Bishop Amando Samo, Helmsman of the Micronesian Church

Bishop Amando Samo, who passed away on August 7, 2021.

The Catholic Church of the Caroline Islands lost its former leader when Bishop Amando Samo, retired head of the diocese, passed away on August 7, 2021.

Amando Samo was a proud Mortlockese, born in Moch, who knew what it was like to be an outsider. First, he moved to the Chuuk Lagoon, where he graduated from Chuuk High School. But that was just the beginning. Then it was off to Hawaii for seminary, where he would tell us that often, after a day’s classes and interactions with his fellow seminarians, he would flee to his room where he would dream of his home island. Perhaps it was this early experience that made him sympathetic and unfailingly kind to the American Jesuits like myself, who knew that we would always be outsiders, however much we considered the islands our adopted home.

During his seminary training Amando spent a semester teaching at Xavier. That was where I first met him and when we became close friends. He was ordained to the priesthood in December 1977, just a few months after Nick Rahoy’s ordination. That year represented a turning point in the Caroline-Marshall Islands; it marked the beginning of a flow of local priests that has continued to the present.

Fr. Amando wasted no time in putting his personal stamp on the islands he served. His enthusiastic promotion of the Marriage Encounter program was one of the first achievements in Chuuk. In many parishes new housing units were built for the use of the couples over the weekend. Then, too, there were the liturgical adaptations he was testing to make the liturgy more responsive to the culture. There was the solemn procession of the book of readings that was used on special occasions. Sometimes at the liturgical offering of the gifts men dressed in traditional clothing carried to the altar, to the rhythm of old chants, a gigantic bowl wooden once used for pounded breadfruit. In some churches altars were remodeled to resemble this ceremonial breadfruit bowl.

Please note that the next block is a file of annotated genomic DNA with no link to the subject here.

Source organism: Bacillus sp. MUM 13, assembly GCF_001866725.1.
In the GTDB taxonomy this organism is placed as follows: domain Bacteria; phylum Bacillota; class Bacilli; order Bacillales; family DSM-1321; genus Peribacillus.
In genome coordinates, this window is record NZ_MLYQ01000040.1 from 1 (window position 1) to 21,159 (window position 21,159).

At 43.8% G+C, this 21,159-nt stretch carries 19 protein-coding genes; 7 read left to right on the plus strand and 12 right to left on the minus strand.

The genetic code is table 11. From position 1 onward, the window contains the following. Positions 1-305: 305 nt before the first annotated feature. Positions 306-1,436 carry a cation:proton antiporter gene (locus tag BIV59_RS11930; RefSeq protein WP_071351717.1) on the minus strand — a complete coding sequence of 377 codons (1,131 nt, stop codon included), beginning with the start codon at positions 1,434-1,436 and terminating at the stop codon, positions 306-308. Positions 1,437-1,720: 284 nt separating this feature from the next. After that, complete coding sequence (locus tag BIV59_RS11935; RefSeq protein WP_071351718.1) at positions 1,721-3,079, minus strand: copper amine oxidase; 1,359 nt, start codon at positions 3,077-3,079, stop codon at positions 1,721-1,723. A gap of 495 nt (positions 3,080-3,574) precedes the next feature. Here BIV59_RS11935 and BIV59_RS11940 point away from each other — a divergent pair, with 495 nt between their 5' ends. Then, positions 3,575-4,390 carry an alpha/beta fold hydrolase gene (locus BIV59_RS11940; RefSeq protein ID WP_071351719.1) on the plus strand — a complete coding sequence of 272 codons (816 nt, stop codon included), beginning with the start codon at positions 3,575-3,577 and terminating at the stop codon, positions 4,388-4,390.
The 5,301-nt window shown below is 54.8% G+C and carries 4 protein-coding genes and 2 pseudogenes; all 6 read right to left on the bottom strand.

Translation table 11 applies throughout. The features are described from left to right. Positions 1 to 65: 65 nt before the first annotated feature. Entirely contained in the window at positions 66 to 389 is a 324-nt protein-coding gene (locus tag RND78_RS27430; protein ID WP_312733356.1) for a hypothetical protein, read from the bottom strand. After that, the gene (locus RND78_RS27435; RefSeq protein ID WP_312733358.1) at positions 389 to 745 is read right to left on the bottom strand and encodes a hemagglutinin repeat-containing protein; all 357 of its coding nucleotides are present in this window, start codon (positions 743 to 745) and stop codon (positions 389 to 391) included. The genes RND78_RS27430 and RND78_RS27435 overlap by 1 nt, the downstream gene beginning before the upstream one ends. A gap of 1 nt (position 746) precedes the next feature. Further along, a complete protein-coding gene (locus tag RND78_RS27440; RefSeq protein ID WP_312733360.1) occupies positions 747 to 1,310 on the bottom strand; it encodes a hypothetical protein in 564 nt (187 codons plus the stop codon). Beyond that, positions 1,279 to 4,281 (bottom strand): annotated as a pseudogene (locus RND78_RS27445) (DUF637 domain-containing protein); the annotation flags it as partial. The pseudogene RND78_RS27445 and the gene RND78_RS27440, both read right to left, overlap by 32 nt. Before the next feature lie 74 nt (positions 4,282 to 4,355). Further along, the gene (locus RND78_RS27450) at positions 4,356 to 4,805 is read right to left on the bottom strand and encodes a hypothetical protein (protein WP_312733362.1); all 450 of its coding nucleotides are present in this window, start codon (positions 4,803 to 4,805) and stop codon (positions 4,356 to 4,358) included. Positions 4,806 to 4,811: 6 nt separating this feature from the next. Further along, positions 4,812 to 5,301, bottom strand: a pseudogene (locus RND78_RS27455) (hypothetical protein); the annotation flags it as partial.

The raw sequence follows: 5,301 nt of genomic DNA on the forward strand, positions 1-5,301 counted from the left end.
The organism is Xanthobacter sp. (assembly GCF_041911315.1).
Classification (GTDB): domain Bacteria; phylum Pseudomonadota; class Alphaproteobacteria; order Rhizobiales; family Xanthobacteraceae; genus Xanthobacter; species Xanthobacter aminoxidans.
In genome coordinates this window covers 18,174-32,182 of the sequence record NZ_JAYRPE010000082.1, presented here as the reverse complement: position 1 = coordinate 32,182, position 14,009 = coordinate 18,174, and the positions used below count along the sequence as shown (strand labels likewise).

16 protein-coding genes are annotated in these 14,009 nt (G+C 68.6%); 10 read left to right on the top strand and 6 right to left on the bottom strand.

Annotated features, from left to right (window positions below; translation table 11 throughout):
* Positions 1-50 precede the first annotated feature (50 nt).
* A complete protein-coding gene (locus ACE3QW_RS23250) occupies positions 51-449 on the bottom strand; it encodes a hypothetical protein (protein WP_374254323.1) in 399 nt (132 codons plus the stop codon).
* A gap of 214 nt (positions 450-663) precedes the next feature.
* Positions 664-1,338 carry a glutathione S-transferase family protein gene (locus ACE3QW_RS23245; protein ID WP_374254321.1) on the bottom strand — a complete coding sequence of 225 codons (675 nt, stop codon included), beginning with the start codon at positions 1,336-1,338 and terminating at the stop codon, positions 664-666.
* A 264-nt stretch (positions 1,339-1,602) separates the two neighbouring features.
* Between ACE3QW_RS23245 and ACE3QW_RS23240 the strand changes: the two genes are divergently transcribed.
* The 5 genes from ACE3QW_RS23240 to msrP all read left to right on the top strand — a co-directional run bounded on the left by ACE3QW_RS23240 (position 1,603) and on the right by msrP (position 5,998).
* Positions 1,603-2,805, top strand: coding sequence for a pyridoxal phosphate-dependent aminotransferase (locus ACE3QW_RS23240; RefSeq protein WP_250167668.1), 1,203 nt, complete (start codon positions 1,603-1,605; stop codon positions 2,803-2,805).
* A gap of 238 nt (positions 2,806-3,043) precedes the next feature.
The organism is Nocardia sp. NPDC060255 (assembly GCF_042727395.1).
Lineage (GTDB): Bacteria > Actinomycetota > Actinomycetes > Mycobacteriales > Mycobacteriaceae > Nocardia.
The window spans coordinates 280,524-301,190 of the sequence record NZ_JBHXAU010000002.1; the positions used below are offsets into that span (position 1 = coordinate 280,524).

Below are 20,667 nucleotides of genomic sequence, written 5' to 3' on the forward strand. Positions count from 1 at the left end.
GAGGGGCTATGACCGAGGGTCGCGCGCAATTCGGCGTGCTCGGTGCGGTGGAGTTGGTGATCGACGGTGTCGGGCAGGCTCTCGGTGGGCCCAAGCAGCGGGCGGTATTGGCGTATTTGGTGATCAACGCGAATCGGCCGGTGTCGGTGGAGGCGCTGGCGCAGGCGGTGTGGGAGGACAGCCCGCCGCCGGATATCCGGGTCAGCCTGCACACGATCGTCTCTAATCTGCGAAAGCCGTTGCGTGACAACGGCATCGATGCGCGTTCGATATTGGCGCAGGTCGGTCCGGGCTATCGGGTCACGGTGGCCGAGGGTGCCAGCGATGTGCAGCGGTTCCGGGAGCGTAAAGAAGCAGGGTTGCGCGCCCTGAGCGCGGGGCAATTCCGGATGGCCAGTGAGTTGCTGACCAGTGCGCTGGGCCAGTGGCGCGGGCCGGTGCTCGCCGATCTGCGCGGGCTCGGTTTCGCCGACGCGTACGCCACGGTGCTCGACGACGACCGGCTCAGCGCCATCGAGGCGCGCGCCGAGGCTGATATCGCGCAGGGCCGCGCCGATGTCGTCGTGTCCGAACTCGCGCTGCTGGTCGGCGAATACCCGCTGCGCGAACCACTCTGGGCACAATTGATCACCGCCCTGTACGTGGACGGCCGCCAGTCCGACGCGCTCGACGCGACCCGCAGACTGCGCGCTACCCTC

Amando had fully imbibed the spirit of the Jesuit mission goal that pointed to the creation of a truly Micronesian church. In fact, that was the legacy of the one who became the first local bishop of the church of the Caroline Islands. Let the island church be truly Micronesian.

He himself became the first Micronesian bishop of that church when he was consecrated to the episcopacy in 1987, and when he succeeded Bishop Martin Neylon just a few years later in 1995.

Bishop Amando’s ministry suffered a serious setback when he was partially disabled by a stroke. Even when his speech was impaired, he continued visiting his people and their pastors, always communicating his love for his flock. We may not have always understood the words from his mouth, but we could easily grasp the heart of his message. Whatever the difficulties he encountered along the way, even after his stroke, he persisted in pointing the way to the future for us all. He, as much as anyone else, helped create the Micronesian church we had all dreamed of.

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About the author

Francis X. Hezel, SJ
Francis X. Hezel, SJ

Francis X. Hezel, SJ, is a Jesuit priest who has lived and worked in Micronesia since 1963. At different times he has served as high school teacher, school administrator, pastor, and regional superior to the Jesuits of Micronesia. He spent thirty years directing the Micronesian Seminar, a non-profit, non-governmental organization based in Pohnpei, Micronesia. He has written and spoken widely about social change and its impact on island societies. He has also written several books on Micronesian history, including The First Taint of Civilization, Strangers in Their Own Land, and The New Shape of Old Island Cultures. His most recent book, Making Sense of Micronesia: The Logic of Pacific Island Culture, is available through University of Hawaii Press.